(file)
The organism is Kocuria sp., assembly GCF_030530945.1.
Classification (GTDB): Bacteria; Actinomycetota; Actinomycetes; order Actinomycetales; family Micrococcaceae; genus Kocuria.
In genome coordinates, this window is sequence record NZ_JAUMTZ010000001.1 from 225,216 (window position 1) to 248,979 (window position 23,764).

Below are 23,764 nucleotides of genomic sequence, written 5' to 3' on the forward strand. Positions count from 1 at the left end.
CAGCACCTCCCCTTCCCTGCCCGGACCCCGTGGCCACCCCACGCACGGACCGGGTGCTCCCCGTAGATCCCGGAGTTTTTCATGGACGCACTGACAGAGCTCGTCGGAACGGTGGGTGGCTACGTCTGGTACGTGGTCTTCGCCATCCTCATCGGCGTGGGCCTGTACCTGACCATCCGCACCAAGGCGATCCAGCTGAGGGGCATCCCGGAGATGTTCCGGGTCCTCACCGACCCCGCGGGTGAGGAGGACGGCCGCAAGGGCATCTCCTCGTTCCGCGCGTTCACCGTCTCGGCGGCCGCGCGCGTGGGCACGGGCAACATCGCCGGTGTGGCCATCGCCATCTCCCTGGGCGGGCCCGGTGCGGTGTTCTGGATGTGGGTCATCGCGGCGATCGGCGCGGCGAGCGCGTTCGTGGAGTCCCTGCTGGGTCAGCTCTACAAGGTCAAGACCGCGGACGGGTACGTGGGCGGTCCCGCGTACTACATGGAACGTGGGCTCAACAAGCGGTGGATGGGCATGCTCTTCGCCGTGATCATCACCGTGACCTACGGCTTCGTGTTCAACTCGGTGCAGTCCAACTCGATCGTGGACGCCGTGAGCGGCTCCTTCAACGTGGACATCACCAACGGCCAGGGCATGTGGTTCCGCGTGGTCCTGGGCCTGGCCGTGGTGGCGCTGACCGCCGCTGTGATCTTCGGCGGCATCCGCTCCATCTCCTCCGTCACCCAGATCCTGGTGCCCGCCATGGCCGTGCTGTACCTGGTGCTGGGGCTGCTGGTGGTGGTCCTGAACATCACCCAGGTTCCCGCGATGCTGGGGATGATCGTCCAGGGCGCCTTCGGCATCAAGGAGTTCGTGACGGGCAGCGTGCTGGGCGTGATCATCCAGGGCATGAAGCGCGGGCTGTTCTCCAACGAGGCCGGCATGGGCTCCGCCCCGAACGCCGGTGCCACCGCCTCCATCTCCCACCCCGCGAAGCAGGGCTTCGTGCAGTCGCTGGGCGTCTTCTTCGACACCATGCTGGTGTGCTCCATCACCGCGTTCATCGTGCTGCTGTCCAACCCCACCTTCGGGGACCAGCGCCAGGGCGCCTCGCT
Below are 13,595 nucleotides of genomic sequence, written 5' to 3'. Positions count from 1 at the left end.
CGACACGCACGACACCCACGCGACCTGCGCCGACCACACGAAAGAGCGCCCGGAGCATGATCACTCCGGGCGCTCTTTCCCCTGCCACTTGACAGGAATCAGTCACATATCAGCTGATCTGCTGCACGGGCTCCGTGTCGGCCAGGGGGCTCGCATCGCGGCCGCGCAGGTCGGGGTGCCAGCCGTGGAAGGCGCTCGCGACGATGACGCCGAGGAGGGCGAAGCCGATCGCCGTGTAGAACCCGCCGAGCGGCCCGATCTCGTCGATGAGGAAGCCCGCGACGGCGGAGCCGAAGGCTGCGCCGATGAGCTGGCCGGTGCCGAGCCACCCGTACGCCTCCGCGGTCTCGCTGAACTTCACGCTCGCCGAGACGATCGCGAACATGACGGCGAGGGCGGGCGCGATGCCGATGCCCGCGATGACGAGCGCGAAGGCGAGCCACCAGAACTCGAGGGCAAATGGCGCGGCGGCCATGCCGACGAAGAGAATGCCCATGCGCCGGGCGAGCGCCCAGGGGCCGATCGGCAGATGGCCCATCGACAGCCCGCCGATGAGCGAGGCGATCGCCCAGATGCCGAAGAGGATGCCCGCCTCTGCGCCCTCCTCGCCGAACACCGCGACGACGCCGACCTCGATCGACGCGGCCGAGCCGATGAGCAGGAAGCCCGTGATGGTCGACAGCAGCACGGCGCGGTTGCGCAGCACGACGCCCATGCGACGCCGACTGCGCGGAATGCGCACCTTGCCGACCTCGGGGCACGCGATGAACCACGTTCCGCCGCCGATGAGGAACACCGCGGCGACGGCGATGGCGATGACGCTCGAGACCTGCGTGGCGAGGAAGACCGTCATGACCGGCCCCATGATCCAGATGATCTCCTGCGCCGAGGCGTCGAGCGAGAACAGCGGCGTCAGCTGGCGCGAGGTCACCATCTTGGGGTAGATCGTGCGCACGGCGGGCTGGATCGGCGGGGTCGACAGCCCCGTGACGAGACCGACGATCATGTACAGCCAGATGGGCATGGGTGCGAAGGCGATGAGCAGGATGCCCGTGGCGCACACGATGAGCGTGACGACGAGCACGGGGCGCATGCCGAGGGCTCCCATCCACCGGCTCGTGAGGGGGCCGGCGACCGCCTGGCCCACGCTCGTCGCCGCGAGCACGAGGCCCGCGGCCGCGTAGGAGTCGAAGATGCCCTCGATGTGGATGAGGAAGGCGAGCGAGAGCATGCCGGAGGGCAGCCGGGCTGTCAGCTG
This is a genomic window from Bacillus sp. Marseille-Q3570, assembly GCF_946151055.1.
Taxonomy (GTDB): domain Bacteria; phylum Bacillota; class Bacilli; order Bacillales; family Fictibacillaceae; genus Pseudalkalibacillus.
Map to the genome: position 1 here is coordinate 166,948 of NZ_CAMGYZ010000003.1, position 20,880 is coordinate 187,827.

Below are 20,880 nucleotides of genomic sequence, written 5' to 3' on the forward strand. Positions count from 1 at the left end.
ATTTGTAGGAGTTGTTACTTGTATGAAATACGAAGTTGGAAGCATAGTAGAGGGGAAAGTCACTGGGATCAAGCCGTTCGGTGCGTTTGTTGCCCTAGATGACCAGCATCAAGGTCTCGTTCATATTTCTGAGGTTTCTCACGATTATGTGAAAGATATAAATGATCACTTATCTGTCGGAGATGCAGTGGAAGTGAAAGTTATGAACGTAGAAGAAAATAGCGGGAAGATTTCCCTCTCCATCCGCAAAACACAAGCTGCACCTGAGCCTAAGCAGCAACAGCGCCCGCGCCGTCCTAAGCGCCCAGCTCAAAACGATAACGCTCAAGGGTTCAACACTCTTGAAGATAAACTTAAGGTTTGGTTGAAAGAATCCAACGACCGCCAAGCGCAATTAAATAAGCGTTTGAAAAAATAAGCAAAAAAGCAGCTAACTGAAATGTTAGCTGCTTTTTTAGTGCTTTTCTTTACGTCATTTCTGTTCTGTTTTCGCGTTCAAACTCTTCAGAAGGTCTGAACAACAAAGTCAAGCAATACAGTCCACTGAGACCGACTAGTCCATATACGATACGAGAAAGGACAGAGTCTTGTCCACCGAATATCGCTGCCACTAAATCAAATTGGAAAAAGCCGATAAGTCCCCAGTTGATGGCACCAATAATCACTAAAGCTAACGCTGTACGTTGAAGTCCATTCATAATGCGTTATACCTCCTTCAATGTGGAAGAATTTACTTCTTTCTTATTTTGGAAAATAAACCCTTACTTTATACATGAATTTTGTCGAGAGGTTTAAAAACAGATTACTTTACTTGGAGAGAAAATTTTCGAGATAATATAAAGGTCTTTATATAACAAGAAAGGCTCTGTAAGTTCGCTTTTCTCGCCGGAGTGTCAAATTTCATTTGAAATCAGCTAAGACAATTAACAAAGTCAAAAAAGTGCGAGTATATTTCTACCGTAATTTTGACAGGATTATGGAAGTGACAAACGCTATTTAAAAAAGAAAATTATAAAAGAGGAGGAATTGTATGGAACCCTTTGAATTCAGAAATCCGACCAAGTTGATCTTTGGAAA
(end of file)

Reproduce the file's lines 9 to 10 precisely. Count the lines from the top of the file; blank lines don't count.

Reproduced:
Taxonomy (GTDB): domain Bacteria; phylum Bacillota; class Bacilli; order Bacillales; family Fictibacillaceae; genus Pseudalkalibacillus.
Map to the genome: position 1 here is coordinate 166,948 of NZ_CAMGYZ010000003.1, position 20,880 is coordinate 187,827.